If this were the 40-yard dash, the starter's pistol would go off and Jaxson Kirkland would jump into the lead, lumbering just ahead of Trent McDuffie, with Cade Otton and Eddie Ulofoshio pushing hard to make it a close finish, and Luke Wattenberg just happy to get out of the blocks.
Instead, it's a race to see who will become the most decorated, the most highly regarded, the most publicized University of Washington football player for 2021.
So many choices, all on one roster.
If it's not clear by now, the Huskies have assembled a considerable amount of football talent for the coming season. Enough bodies to be considered a top 20 team and a serious conference contender once more.
While it still doesn't match the mother lode of players that Don James assembled for his national championship run 30 years ago, this group offers a lot of guys who are highly thought of by NFL scouts, the people who decide All-America and all-conference listings, and college football analysts in general.
Just imagine if Zion Tupuola-Fetui hadn't popped a tire midway through spring practice and required Achilles surgery, robbing him of 2021 college football glory. Or if someone such as Richard Newton, Rome Odunze, Kyler Gordon, Sav'ell Smalls or Bookie Radley-Hiles emerges from this barking Husky dog pack and has a monster year, as well.
It's only the second week of May, still three months or so before everyone pulls on the pads again, yet as the personal accolades begin to pile for these chosen Husky gladiators, it's probably a good time to take stock of who has what and where.
It's an impressive collection of college football baubles, something that's never a given. After all, it wasn't all that long ago that the UW didn't provide a single NFL draft pick over consecutive seasons (2008-09), a first-team all-conference player for three seasons (2007-09) or an All-American for seven long years (2003-09).
Those were the dark ages. This is a Husky golden era, indeed.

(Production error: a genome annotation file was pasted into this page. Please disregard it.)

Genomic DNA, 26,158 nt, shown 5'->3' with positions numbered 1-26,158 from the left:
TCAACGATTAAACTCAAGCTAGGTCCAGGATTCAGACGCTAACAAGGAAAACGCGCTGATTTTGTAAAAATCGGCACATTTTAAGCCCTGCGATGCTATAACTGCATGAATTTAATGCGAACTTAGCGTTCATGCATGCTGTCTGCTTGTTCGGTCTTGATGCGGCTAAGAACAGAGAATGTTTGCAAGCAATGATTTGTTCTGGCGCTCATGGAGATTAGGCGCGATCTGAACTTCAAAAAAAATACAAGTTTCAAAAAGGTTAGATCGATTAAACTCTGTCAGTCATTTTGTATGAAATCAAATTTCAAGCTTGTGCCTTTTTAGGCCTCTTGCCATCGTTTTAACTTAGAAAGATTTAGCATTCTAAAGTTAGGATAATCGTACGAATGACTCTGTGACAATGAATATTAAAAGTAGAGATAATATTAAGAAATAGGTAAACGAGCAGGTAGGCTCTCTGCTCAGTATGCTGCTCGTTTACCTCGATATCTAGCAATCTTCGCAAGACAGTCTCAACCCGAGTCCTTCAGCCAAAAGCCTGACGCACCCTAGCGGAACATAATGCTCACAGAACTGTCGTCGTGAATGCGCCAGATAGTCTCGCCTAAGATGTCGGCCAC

Just last week, Kirkland was singled out as the No. 12 overall NFL draft pick by the reputable Pro Football Focus, this coming a few days after the senior offensive tackle from Vancouver, Washington, was designated as the No. 29 selection by Yahoo in its mock draft.
Even earlier, the 6-foot-7, 310-pound Kirkland, soon to become a four-year Husky starter after beginning his career at right guard, was pegged as the nation's eighth-best offensive lineman and the top lineman in the nation.
The word finally got out: McDuffie is an exquisitely skilled and a fairly accomplished cornerback. Tough, too. A two-year starter since he was a true freshman, he's the latest in a long line of Husky defensive backs to have his name bandied around with the nation's elite. It took a while.
The 5-foot-11, 195-pound junior from Westminster, California, recently joined Kirkland on PFF's mock NFL draft, coming four slots behind his teammate as the 16th player chosen overall. He also turns up as the fourth-best player overall on 247Sports' ranking of the top Pac-12 players. Enjoy him while you can. This no doubt will be his final Husky season.
Outside of Seattle, this Huskies' tight end has been underestimated throughout his five-year college football career. His position is a tough one to grade by the general voters and so-called analysts, though not by the NFL scouts. The former groups tend to rank these guys by their size and their number of receptions.
They leave out the one dimension the pros covet most in a pro football tight end: blocking. The 6-foot-5, 250-pound Otton has worked exceedingly hard to make himself an unparalleled blocker as well as a proven pass-catcher. A senior from Tumwater, Washington, he turns up in numerous top 10s as one of the nation's best tight ends, and the second-best TE in the Pac-12. The pros know who he is.
This guy remains the Huskies' Area 51, their big secret. OK, make that Area 48, matching his jersey number. And, yes, he's also from Nevada. He's gone from walk-on to special-teamer to redshirt freshman starter to scholarship recipient to the heart and soul of the UW defense.
247Sports ranks Ulofoshio, whose Nigerian name, of course, translates to "unafraid of war," as the sixth-best player overall player in the Pac-12 and a top 15 linebacker nationally. Need references, ask Stanford about him. In the last game he played last December, the 6-foot-1, 240-pound Ulofoshio piled up 18 tackles against the Cardinal, the second-most in school history.
This guy has always worked in the long shadows, playing alongside more highly publicized UW offensive linemen in Kaleb McGary, Trey Adams, Nick Harris and Kirkland. Yet as he enters his fifth season as a college starter — you read that right — people are beginning to understand his versatility, which includes starting stints at left tackle and left guard.
The 6-foot-5, 295-pound center from Trabuco Canyon, California, this offseason began catching the eye of college football analysts and is considered one of the top 17 offensive linemen in the country, at any position, as well as the Pac-12's No. 1 snapper.
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